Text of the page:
They gave me the wording, let me come up with the rest (layout and fonts). Found a really handy program called “PrintMyFonts” (https://www.sttmedia.com/printmyfonts) that lets you enter in text, and it will show you that text in all the fonts on your machine. So there was one piece in particular that was troublesome for some fonts, and the program helped me figure out which fonts did the best job of displaying the text. Worked swell. I think next time, I’ll use it to type in the client’s text, and then the clients can just pick the font they like. I’ve spent so much time on jobs trying to find “just the right font”, you know?

Anyway… On to the bottle opener. The engraving finally went ok. At about 12:30 last night. Not what I wanted to be doing the evening before we had to say goodbye to Murphy, but what can you do? I made a commitment to the client, and I’d do what I can to stick to it. Had taken today off, so today I cut apart the inlay, to see how it went.

Unfortunately, it looks a bit better from a distance, as there were still some gaps:

So off I went to get some maple coloured wood putty… :frowning: I don’t think the putty looks good, but better than the gap, I think. I’ll try to post a close-up when the finish is done. Just putting on some oil, when it’s all done.

After that, I also had the cap-catcher to finish. Had the idea that it would suck to have to take the whole bottle opener off the wall when the catcher got open, so…

Magnets are like magic! :slight_smile: Three magnets, spaced on the back, and it’s set!

So I sent those pics to the client, with a comment like “I think it looks great like this, but if you want the image lasered on it like we discussed, let me know!”. And of course, he wanted the image… :frowning: So here it is, 12:30 am again, and I wish I was in bed. But the keyhole is cut on the back (first for me as well), the cap-catcher is oiled and done, and the laser is about 60% done. Looking pretty good, too.

Anyway, I’ll post a pic later, when it’s all done.

And I’ve really got to get better at budgeting my time… I’m definitely working for less than minimum wage. Learning lots still, but it would be nice to make some money to pay for new toys too, right? Any words of wisdom? I can handle the material costs, but it’s the actual time that these projects take than I suck at estimating. It’s like I have to take my original estimate and triple it. Maybe I’ll try doubling it first, and see how that goes…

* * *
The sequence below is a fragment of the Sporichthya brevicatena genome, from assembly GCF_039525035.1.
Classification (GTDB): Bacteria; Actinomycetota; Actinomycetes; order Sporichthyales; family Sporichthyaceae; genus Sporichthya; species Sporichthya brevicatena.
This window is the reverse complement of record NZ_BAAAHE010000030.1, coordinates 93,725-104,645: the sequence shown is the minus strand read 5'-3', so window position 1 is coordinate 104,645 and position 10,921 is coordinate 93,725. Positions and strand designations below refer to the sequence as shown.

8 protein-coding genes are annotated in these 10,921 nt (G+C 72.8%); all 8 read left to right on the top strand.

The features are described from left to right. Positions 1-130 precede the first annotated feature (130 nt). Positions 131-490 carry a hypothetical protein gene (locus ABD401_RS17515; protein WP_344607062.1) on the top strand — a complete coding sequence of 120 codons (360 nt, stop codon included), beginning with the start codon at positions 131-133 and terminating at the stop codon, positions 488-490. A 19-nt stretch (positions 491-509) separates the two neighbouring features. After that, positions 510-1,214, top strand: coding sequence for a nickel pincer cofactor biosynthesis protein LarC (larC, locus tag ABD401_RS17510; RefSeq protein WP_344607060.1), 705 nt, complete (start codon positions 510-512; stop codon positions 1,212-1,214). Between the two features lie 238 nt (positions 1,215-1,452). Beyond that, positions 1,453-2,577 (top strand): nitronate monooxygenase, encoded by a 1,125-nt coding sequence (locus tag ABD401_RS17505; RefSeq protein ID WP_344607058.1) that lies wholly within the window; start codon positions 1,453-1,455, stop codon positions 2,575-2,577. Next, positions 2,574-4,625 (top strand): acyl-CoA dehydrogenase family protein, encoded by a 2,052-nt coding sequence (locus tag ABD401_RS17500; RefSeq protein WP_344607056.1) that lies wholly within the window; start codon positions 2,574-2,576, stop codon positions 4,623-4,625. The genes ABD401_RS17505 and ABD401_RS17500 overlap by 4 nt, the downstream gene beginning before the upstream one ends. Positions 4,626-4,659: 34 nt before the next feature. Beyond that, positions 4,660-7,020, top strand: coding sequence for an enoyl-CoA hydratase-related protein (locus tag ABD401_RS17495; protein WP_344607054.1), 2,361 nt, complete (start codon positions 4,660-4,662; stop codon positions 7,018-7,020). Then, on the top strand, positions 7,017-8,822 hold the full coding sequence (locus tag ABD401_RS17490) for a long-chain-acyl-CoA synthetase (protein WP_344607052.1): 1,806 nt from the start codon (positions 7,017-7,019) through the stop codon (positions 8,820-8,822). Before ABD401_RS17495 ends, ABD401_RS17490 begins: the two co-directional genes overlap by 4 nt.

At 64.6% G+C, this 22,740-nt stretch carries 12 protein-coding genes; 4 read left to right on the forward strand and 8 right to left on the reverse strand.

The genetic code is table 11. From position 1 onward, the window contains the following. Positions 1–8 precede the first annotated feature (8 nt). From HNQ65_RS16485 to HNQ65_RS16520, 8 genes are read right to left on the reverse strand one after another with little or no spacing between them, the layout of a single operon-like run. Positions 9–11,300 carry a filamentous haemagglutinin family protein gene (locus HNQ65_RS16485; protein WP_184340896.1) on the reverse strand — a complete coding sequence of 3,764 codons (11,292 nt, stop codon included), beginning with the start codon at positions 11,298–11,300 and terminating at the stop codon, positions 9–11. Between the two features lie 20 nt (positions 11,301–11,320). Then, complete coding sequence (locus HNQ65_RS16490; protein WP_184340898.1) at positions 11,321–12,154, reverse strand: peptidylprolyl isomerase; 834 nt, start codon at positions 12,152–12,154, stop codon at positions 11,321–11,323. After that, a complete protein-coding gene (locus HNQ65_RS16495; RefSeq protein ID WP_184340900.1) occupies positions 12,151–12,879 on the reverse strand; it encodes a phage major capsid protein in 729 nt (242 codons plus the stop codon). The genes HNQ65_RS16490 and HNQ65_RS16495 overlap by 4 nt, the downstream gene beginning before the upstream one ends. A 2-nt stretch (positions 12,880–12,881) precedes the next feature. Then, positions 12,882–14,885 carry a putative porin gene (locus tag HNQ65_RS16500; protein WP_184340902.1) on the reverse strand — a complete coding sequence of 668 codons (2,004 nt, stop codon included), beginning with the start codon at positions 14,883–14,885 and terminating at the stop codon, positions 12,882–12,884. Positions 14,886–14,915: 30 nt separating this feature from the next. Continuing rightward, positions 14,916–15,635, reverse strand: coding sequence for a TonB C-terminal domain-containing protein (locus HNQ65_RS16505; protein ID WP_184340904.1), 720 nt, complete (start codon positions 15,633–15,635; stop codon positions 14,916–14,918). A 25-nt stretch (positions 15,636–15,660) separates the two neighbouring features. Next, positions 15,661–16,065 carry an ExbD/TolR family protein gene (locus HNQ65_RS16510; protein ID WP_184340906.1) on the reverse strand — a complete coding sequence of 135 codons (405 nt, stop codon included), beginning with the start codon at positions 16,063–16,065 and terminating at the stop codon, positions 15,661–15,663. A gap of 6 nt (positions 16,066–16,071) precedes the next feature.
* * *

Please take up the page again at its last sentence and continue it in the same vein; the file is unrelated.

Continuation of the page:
Thanks for reading my rambles!

Oh, and here’s Murphy…

I think I’m going to do an urn for him. Do a Norton-process tile with this pic on the front, and we’re getting a ceramic paw print that I think will go on the back. Just a plain square block, with the tile and pawprint inset front and back. Walnut, of course…

C

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I’m sorry about Murphy. He looks like he was a good boy.

You can fill gaps with sawdust from the project and wood glue. I don’t know how much sawdust you might have saved, but if you have some scraps you can hit it with a sander to get some more material.

If you’re using something like Watco Oil you can mix a little bit with fine sawdust to fill gaps and you’ll have an exact color match, well likely with endgrain anyway.

I’ve heard the glue tip before, but after sanding off the glue left from the inlay glue-up, I wasn’t about to re-introduce more glue into the mix. About 90% of this project, I did test cuts and processes on scrapwood before moving onto the main piece; testing the glue process would have been a good one to try too… :slight_smile: It wouldn’t have even taken too long. I’ve still got pieces of scrap around, so I’ll give that a whirl.

Laser finished this morning about 1 am, so I oiled it up. And when the walnut darkened with the oil, the laser work washed out. :frowning: You can really only see it from particular angles. Disappointed about that, but I think the rest of it looks great. Stupidly happy about the fit on the cap-catcher and the way that whole thing works.

![Finished - Back|375x500]
(upload://jCGKKwfFj9FFhH9wdsoRwpl0zSn.jpeg)

C

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Cheers to Murphy, saying goodbye is always rough.

Your jobs are coming out amazing and you are recovering for non-perfections extremely well. Looks like you are teaching all of us lots of stuff. Magnets are magic (that tray really takes that over the top!), if that was reversed light on dark that etching would have more contrast, and getting inlays perfect is hard.

I really appreciate seeing the trials and tribulations on these projects. Also seeing them come out so nice in the end.